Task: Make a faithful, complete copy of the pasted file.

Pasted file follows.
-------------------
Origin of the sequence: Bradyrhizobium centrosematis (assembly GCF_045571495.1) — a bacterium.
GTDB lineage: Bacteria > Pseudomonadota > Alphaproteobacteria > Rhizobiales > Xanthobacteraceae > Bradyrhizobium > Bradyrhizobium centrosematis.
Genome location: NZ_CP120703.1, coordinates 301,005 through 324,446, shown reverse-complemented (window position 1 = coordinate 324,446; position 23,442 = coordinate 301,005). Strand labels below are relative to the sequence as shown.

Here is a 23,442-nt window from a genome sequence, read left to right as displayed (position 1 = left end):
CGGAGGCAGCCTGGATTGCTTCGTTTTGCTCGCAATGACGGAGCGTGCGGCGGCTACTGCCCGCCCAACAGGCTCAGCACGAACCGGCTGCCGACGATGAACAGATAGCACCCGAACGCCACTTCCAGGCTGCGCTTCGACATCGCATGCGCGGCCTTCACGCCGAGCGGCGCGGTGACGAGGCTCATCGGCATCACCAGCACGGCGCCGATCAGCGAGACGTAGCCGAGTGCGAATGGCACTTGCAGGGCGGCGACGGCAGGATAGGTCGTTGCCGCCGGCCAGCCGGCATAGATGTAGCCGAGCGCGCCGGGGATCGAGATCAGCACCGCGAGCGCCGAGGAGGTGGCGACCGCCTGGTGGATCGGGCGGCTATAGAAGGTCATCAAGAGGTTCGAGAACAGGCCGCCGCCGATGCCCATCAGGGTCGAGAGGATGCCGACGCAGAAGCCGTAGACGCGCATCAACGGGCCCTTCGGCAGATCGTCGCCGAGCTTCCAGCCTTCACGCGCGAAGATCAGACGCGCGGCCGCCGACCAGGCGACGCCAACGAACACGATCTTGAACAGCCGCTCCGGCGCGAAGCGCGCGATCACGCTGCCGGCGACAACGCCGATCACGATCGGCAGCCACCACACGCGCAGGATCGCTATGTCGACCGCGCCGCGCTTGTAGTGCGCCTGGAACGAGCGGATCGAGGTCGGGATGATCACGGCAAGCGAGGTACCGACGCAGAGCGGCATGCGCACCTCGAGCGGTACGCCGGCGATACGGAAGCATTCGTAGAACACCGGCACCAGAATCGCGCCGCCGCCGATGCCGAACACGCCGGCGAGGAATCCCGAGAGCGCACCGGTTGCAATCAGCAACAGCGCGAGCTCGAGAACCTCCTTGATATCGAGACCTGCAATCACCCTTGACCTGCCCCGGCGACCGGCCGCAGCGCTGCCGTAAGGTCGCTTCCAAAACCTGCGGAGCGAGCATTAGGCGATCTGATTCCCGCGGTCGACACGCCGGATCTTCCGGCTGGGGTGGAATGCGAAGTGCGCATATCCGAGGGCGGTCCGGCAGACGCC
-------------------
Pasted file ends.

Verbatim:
Origin of the sequence: Bradyrhizobium centrosematis (assembly GCF_045571495.1) — a bacterium.
GTDB lineage: Bacteria > Pseudomonadota > Alphaproteobacteria > Rhizobiales > Xanthobacteraceae > Bradyrhizobium > Bradyrhizobium centrosematis.
Genome location: NZ_CP120703.1, coordinates 301,005 through 324,446, shown reverse-complemented (window position 1 = coordinate 324,446; position 23,442 = coordinate 301,005). Strand labels below are relative to the sequence as shown.

Here is a 23,442-nt window from a genome sequence, read left to right as displayed (position 1 = left end):
CGGAGGCAGCCTGGATTGCTTCGTTTTGCTCGCAATGACGGAGCGTGCGGCGGCTACTGCCCGCCCAACAGGCTCAGCACGAACCGGCTGCCGACGATGAACAGATAGCACCCGAACGCCACTTCCAGGCTGCGCTTCGACATCGCATGCGCGGCCTTCACGCCGAGCGGCGCGGTGACGAGGCTCATCGGCATCACCAGCACGGCGCCGATCAGCGAGACGTAGCCGAGTGCGAATGGCACTTGCAGGGCGGCGACGGCAGGATAGGTCGTTGCCGCCGGCCAGCCGGCATAGATGTAGCCGAGCGCGCCGGGGATCGAGATCAGCACCGCGAGCGCCGAGGAGGTGGCGACCGCCTGGTGGATCGGGCGGCTATAGAAGGTCATCAAGAGGTTCGAGAACAGGCCGCCGCCGATGCCCATCAGGGTCGAGAGGATGCCGACGCAGAAGCCGTAGACGCGCATCAACGGGCCCTTCGGCAGATCGTCGCCGAGCTTCCAGCCTTCACGCGCGAAGATCAGACGCGCGGCCGCCGACCAGGCGACGCCAACGAACACGATCTTGAACAGCCGCTCCGGCGCGAAGCGCGCGATCACGCTGCCGGCGACAACGCCGATCACGATCGGCAGCCACCACACGCGCAGGATCGCTATGTCGACCGCGCCGCGCTTGTAGTGCGCCTGGAACGAGCGGATCGAGGTCGGGATGATCACGGCAAGCGAGGTACCGACGCAGAGCGGCATGCGCACCTCGAGCGGTACGCCGGCGATACGGAAGCATTCGTAGAACACCGGCACCAGAATCGCGCCGCCGCCGATGCCGAACACGCCGGCGAGGAATCCCGAGAGCGCACCGGTTGCAATCAGCAACAGCGCGAGCTCGAGAACCTCCTTGATATCGAGACCTGCAATCACCCTTGACCTGCCCCGGCGACCGGCCGCAGCGCTGCCGTAAGGTCGCTTCCAAAACCTGCGGAGCGAGCATTAGGCGATCTGATTCCCGCGGTCGACACGCCGGATCTTCCGGCTGGGGTGGAATGCGAAGTGCGCATATCCGAGGGCGGTCCGGCAGACGCC